GIF Guide: How to Cook a Pumpkin
Pumpkins are more than a canvas for your jack-o’-lantern. This seasonal squash is one of the best ways to add a distinct fall flavor to any recipe. Plus, they offer a host of health benefits, like boosted vision, lower blood pressure, and improved sleep.
Overwhelmed with the thought of prepping a pumpkin? With a sharp knife and the right technique, breaking down a pumpkin for cooking is easy. Here’s how to get started:
Start Off by Breaking Down the Pumpkin
Step 1: Wash your pumpkin, paying attention to any hidden clods of dirt. Dry it well so you have a good grip when cutting.
Step 2: If you have a large or very round pumpkin, carefully cut off the bottom so that it sits flat and stable. If you have a stem that won’t come off, cut off the top.
Step 3: Place the flattest side on the cutting board. Cut the pumpkin in half from stem to bottom.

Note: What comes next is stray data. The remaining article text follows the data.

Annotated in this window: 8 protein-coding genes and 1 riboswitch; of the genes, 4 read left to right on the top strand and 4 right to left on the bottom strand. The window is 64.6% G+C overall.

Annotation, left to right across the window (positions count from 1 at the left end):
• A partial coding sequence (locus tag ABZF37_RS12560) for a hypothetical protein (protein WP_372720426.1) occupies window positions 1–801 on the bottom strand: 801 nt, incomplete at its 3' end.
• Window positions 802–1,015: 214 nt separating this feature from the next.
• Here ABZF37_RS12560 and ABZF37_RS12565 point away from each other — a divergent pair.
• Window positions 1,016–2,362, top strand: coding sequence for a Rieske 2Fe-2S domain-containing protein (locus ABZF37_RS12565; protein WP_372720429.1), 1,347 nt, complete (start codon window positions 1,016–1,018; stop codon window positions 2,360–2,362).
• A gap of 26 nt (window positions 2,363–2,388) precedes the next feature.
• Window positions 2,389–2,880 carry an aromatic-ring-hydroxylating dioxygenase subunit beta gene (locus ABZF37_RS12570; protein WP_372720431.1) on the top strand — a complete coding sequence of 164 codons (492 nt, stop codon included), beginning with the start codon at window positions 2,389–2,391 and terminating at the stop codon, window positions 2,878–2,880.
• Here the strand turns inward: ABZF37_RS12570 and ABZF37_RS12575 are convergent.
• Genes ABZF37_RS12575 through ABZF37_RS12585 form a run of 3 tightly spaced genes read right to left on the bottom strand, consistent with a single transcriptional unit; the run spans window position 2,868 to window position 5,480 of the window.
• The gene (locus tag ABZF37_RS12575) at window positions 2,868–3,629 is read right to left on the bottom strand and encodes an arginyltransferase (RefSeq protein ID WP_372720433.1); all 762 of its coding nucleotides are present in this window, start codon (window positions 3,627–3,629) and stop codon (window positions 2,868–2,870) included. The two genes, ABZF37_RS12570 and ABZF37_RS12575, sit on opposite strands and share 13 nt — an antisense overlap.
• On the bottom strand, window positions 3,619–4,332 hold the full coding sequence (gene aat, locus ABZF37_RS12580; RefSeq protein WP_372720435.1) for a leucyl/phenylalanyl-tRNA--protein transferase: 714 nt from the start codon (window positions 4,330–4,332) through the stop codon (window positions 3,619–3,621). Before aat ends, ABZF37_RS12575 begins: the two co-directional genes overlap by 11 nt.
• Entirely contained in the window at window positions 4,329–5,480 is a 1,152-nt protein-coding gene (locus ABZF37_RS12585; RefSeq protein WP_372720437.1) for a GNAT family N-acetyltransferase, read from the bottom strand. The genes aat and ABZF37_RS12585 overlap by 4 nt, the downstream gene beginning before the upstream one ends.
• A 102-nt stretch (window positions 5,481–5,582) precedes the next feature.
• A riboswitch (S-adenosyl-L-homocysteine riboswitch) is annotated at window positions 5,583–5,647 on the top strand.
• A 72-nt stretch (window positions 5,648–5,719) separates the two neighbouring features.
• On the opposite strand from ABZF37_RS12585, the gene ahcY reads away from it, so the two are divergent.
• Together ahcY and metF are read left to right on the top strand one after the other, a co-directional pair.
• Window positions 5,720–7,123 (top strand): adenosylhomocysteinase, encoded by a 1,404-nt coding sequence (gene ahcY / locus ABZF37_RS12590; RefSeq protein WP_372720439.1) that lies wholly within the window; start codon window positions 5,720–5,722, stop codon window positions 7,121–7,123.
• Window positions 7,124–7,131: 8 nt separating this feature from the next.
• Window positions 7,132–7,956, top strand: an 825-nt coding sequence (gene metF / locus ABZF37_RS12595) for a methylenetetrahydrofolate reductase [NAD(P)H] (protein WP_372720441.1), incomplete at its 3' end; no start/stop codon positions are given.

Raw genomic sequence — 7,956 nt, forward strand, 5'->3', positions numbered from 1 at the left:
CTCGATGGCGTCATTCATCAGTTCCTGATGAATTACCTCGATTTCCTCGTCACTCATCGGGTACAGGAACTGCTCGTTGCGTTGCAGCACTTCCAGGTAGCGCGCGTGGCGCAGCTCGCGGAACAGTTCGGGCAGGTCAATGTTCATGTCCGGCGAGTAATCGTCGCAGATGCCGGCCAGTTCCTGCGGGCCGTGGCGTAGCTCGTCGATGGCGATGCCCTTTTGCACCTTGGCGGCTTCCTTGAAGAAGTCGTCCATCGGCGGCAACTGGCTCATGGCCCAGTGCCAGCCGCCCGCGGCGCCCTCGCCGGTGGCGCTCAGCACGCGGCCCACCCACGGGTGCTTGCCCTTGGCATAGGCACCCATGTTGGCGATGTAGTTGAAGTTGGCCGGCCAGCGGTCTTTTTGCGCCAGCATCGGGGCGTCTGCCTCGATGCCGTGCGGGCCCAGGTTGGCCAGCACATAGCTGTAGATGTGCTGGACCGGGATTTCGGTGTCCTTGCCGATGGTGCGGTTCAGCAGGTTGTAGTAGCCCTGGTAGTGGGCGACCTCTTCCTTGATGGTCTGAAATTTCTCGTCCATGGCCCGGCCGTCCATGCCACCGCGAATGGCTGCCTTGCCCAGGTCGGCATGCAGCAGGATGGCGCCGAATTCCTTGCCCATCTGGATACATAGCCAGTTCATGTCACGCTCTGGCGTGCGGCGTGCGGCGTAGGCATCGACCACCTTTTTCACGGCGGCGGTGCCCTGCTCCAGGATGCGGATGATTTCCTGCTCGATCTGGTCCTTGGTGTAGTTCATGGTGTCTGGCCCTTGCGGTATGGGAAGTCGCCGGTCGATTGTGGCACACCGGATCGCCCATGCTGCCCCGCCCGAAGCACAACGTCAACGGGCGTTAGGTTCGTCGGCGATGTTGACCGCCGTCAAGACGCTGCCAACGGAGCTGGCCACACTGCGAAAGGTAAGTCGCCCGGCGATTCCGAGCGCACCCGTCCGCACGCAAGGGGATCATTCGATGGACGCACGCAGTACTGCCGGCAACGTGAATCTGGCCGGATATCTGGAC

Step 4: Use a large spoon to scoop out the seeds. Set the seeds aside to roast and eat later.
Step 5: Place half of the pumpkin flat side down on the cutting board. Use a vegetable peeler to remove the skin. Repeat with the other half.
Step 6: Cut the pumpkin into your desired size.
Then Choose Your Cooking Method
- Roast It
Place pumpkin pieces on a baking sheet. Drizzle with olive oil, sprinkle with salt, and bake at 400°F until tender.
Ways to Use Roasted Pumpkin:
- Toss with other roasted veggies. Chop up parsnips, yams, carrots, and onions to make a delicious vegetable medley.
- Add to a grain bowl along with other vegetables. Try grilled portobello, onion, zucchini, carrot and avocado.
- Use as a hearty topper on salads or stews.
- Sprinkle with salt, pepper, and your favorite herbs to serve as a side dish.
- Cook the Seeds
Rinse and pat dry. Spread on parchment-covered baking sheet, drizzle with olive oil, and sprinkle with salt. Bake at 400°F. You’ll know the seeds are ready when they become plump and brown.
Ways to Use Pumpkin Seeds:
- Toss with salt and enjoy as a snack.
- Use as a topping for salads or soups.
- Add to baking recipes like cookies, breads, etc.
- Make a Puree
Instead of buying canned pumpkin, you can also make your own puree. Simply blend pumpkin — roasted or steamed — with butter, cream, salt, and pepper until smooth. Add a little water to get the texture you desire. Leftovers freeze well and are handy for future meals.
Ways to Use Pumpkin Puree: